Featured Studies

Steadfast ›

The purpose of this research study is to determine whether an investigational drug, azeliragon (TTP488) is safe and beneficial in delaying or altering the decline in memory...



This 18-month study investigates whether a type of insulin improves memory when administered as a nasal spray to adults with a mild memory impairment or early Alzheimer’s...


A4 Study ›

This 36-month study will test whether a new drug slows the progression of memory loss associated with brain amyloid built-up, thereby delaying Alzheimer’s-related damage in...



This 24-week study seeks to learn how adults with abnormal insulin sensitivity and those with memory/thinking problems respond to two different diets. 



This study that will evaluate an experimental drug that is being developed for people with Alzheimer’s disease to learn if it is safe and effective in slowing decline in...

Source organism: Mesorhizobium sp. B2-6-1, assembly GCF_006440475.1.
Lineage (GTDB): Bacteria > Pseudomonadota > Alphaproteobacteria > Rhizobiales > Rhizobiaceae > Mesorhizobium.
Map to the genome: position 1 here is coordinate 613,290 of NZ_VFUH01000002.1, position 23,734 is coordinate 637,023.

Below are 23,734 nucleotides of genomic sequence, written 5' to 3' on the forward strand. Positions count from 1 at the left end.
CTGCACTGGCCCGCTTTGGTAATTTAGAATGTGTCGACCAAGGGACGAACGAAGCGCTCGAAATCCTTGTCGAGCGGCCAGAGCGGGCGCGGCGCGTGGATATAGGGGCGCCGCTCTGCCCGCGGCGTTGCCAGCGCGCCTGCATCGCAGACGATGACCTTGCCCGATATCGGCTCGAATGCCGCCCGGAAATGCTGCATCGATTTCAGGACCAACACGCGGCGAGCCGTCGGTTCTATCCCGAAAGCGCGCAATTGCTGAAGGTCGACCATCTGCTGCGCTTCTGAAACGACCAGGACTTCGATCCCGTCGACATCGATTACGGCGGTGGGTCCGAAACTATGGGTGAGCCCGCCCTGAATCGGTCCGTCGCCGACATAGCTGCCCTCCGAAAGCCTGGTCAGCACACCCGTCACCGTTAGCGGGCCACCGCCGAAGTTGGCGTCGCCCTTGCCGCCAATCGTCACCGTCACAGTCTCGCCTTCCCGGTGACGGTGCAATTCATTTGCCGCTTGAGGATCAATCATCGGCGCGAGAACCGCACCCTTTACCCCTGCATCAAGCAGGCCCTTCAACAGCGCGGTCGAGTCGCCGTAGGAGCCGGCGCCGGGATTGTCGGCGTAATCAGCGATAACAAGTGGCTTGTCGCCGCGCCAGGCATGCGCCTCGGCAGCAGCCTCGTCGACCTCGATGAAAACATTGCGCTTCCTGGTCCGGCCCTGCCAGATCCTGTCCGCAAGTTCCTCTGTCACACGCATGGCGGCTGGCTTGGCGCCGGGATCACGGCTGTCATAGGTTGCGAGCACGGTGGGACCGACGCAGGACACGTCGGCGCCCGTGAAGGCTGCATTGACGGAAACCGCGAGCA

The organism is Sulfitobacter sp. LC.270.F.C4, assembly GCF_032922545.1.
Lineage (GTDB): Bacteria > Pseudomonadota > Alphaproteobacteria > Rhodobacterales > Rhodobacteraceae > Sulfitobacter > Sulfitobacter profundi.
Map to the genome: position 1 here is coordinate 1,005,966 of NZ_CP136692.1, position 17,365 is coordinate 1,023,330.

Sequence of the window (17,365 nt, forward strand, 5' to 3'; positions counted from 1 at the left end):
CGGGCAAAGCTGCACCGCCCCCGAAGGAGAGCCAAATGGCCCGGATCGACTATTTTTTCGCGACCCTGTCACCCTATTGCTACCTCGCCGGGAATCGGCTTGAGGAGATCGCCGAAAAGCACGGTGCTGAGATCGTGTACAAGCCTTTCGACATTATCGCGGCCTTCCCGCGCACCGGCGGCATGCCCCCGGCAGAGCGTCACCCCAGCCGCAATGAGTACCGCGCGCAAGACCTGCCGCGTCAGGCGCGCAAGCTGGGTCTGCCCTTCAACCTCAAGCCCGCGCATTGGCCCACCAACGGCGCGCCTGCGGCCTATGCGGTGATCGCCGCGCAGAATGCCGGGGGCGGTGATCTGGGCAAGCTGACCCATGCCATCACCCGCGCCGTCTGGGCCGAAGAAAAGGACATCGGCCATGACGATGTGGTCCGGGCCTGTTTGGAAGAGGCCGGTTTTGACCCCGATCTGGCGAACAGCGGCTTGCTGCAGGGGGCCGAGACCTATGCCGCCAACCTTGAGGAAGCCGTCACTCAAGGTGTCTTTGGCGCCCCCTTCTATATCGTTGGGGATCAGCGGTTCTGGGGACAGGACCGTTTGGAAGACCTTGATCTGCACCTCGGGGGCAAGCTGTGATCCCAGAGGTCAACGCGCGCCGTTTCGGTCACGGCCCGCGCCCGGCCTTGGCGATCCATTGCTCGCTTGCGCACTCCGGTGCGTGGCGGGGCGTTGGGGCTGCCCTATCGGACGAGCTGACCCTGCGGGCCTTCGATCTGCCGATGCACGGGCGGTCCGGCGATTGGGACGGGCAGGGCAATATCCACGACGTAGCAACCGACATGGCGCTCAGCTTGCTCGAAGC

This observational study will identify early risk factors that predict memory decline and dementia in adults, with or without early signs of memory impairment.

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Disclaimer: The information on this website is for general informational purposes only and SHOULD NOT be relied upon as a substitute for sound professional medical advice, evaluation or care from your physician or other qualified health care provider.